There is no official list, but Omar estimates that more than 130 divers have lost their lives in the hole in the last 15 years. He compares what is happening in the Blue Hole to the madness on Mount Everest.
There is likely no one who knows more about the Blue Hole than Omar. He was the first to explore the hole, touch the bottom and see the bodies on the ocean floor. He still holds the depth record in the area: 209 meters.
The locals in Dahab tell the legend of how the soul of a dead girl lures the divers to her. She is taking revenge on her father, a general who once forced his daughter to drown herself in the Blue Hole. "I know every corner down there, and I haven't seen anything," says Omar. "No monster and no mermaid."
'The Parents Want a Burial'
Omar, 47, born in a village near the border with Libya, is a Bedouin from the Aulad Ali tribe. He has a slim build, gray side-whiskers and friendly eyes. He wears the white jellabiya, a shirt-like robe, along with a turban, sandals and Ray-Ban aviator glasses. Omar owns two mobile phones and an iPad.
He came to Dahab in 1989, looking for a job. In 1992, Omar learned to dive, and he began working as an instructor three years later. Since then, he has undertaken all the missions in the Blue Hole, he says. A "mission" is what Omar calls bringing a dead body to the surface.
He says that he doesn't wait long to recover a body, usually two or three days, but no more than seven. "The parents want a burial." Besides, he adds, the body looks terrible when it remains in the water for too long. Because of the crabs, he says. When that happens, it's better to leave it down below.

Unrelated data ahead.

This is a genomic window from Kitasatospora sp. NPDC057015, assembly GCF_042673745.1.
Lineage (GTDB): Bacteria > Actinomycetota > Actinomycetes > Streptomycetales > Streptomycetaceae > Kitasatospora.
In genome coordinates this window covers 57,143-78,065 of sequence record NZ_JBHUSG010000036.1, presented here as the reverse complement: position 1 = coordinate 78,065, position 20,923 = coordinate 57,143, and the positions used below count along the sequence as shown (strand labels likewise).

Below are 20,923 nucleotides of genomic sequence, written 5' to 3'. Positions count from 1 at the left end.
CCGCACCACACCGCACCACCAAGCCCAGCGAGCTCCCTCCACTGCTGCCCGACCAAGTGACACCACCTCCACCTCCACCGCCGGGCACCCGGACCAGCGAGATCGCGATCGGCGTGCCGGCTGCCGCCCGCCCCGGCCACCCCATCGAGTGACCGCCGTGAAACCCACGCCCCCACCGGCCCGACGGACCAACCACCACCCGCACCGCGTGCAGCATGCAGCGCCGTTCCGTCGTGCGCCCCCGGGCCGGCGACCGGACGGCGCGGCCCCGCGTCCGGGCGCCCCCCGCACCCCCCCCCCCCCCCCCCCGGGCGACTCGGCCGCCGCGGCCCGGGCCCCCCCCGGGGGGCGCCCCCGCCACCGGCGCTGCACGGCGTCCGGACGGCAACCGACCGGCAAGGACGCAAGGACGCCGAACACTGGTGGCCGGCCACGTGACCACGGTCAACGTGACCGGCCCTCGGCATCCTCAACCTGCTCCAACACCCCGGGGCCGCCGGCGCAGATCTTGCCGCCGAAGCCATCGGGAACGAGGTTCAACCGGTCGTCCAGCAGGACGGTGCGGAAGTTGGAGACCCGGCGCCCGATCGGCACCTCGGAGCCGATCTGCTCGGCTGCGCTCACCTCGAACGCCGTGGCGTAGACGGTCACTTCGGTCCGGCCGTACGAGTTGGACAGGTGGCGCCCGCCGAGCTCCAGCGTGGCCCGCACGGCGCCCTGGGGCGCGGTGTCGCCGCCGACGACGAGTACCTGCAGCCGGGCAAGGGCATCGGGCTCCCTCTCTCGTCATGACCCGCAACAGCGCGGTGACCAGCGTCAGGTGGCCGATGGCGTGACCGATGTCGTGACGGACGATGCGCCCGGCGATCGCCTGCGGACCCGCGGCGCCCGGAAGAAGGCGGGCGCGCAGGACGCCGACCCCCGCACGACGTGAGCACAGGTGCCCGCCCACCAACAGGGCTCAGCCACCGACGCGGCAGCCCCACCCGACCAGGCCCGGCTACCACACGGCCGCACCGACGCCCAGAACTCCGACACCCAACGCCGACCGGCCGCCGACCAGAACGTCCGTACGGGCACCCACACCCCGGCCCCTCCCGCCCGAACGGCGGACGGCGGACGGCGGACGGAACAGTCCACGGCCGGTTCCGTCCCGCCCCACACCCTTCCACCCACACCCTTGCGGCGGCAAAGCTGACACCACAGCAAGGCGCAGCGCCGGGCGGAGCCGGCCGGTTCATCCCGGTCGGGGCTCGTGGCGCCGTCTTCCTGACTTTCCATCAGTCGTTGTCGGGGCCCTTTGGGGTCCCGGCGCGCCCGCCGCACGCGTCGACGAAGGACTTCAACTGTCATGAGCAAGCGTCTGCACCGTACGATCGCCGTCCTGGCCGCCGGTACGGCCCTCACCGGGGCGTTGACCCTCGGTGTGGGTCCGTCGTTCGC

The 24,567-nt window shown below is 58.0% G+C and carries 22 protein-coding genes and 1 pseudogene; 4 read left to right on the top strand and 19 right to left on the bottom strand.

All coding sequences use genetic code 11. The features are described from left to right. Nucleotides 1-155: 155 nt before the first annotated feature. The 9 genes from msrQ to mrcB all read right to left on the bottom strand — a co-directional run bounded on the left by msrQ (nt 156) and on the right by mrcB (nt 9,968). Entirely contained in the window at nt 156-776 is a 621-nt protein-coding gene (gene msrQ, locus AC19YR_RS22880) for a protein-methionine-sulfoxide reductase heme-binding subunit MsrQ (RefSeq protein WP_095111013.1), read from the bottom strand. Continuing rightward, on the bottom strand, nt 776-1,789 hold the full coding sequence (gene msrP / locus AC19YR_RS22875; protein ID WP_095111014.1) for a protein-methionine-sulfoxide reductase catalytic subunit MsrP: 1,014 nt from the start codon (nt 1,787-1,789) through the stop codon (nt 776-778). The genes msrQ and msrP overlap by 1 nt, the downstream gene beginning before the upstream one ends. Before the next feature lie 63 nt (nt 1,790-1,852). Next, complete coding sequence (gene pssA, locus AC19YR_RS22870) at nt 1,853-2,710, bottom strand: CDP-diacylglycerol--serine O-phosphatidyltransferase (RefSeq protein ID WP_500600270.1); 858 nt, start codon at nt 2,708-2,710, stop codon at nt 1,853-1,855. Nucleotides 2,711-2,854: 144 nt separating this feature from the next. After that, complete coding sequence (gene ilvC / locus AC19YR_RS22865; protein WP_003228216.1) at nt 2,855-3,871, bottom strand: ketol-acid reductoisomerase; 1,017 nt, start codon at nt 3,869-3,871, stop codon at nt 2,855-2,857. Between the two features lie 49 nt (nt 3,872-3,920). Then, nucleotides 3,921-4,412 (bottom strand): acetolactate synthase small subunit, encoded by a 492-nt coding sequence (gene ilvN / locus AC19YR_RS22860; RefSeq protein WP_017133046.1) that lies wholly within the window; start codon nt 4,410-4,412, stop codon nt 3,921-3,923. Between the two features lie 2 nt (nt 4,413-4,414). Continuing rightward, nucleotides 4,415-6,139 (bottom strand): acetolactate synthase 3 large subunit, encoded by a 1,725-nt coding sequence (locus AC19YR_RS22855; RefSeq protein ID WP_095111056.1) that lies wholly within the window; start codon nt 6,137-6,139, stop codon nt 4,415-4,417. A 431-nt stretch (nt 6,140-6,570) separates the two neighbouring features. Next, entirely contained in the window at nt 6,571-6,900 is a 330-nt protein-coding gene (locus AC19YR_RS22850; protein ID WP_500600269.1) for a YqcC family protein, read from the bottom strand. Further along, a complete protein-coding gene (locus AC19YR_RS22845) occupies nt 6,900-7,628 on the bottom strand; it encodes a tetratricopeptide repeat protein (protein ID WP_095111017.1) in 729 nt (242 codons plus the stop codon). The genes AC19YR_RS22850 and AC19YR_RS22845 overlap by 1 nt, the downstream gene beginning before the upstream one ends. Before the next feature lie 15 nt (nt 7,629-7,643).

Omar squeezes into his neoprene suit ahead of a dive into the hole, but only for fun today. "It isn't difficult to dive in the Blue Hole. On the contrary," he says, "but that's what makes it risky." Many divers underestimate the hole, he says, which quickly turns it into a trap.
The Blue Hole is easy to reach. It doesn't take a boat to get there, and you don't even have to swim out to it. You just hop in. It's about 10 meters from a beach chair to the Blue Hole. The water is warm, there is no current and visibility is good.
When Omar slides down into the water, he floats like an astronaut in space, remaining almost motionless. The light and the colors gradually disappear, first red and later orange and yellow. In the end there is nothing but blue, hence the name.
The light returns at a depth of about 45 meters. It's the most beautiful in the morning, when the sun rises over Saudi Arabia and shines directly through the tunnel into the Blue Hole. It's a mystical sight, one that also attracts divers who shouldn't be down there.
Chasing the 'Magical 100' Dahab was once a fishing village. Today, waiters stand in front of restaurants on the boardwalk, trying to lure vacationers inside. Water pipes gather dust in the junk shops, and hotels and bars sit alongside safari agencies and diving bases. No one knows exactly how many there are. Some 52 are registered, and then there are the diving schools that operate without licenses.
Because of the tough competition, prices are low; diving is a discount business in Dahab. A beginners' course costs €200 ($244), and a guided dive at the local reef goes for €25. Divers who book a package of five dives get a sixth for free.